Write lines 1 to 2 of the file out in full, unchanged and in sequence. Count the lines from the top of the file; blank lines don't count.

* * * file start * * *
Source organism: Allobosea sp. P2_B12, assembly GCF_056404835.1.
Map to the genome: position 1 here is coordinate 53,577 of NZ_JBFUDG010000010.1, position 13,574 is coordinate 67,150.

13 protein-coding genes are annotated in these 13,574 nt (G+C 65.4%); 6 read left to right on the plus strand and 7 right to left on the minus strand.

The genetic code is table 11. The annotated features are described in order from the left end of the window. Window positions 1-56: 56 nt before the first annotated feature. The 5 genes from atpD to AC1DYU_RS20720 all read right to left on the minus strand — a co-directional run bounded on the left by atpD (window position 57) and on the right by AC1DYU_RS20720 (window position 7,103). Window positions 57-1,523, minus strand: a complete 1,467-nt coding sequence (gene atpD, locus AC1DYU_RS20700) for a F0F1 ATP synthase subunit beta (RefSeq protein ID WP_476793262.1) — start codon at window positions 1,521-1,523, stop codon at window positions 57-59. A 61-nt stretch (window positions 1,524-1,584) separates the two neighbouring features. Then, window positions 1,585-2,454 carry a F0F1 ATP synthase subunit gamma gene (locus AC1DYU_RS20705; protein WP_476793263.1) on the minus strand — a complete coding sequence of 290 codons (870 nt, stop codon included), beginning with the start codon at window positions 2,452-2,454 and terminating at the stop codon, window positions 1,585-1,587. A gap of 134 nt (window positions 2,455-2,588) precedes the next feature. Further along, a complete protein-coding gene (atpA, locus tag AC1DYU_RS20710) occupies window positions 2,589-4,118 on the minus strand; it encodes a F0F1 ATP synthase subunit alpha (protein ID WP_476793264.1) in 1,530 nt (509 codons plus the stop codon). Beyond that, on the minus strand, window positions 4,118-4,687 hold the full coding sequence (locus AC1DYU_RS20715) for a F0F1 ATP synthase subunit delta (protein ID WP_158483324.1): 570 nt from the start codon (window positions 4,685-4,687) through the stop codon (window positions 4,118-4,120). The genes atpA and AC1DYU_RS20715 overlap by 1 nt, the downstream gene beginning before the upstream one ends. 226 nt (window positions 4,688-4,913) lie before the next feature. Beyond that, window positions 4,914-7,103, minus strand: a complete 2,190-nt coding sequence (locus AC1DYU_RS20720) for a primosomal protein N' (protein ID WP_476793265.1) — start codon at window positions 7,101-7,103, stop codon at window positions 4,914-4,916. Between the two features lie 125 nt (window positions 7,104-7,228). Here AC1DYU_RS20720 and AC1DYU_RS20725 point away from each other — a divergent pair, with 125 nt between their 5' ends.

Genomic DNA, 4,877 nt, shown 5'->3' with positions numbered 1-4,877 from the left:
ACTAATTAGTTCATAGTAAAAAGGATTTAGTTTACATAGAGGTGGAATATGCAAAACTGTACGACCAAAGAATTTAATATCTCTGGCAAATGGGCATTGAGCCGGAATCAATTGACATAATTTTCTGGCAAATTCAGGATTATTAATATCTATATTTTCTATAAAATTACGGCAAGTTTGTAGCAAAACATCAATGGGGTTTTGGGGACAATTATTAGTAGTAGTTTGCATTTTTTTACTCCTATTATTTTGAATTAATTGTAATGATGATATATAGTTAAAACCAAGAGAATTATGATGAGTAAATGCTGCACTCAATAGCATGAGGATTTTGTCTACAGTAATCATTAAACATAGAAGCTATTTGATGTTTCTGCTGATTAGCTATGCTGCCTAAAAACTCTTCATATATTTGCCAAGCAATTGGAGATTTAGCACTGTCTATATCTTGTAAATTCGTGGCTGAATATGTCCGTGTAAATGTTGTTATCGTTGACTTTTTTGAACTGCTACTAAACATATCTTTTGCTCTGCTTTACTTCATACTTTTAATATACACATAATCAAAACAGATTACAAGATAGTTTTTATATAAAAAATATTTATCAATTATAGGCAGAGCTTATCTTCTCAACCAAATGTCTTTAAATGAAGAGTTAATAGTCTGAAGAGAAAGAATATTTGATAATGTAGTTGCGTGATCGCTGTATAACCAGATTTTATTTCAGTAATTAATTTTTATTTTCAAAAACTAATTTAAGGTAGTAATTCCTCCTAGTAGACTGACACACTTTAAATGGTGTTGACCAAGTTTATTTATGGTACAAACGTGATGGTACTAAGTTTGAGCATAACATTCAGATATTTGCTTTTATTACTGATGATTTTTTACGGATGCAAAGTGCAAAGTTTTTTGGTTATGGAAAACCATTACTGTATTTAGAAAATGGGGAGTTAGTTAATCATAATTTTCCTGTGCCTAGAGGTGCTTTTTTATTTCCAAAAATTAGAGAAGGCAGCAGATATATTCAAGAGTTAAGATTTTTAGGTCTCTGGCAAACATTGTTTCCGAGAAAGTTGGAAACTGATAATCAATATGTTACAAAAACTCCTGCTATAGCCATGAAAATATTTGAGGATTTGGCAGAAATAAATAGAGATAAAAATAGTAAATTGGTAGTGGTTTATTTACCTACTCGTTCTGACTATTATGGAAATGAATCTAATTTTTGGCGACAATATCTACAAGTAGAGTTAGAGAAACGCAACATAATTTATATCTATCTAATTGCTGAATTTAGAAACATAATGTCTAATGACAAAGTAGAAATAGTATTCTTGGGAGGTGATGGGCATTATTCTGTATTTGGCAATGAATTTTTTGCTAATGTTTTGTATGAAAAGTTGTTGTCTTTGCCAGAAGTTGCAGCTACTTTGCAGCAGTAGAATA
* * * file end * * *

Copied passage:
Source organism: Allobosea sp. P2_B12, assembly GCF_056404835.1.
Map to the genome: position 1 here is coordinate 53,577 of NZ_JBFUDG010000010.1, position 13,574 is coordinate 67,150.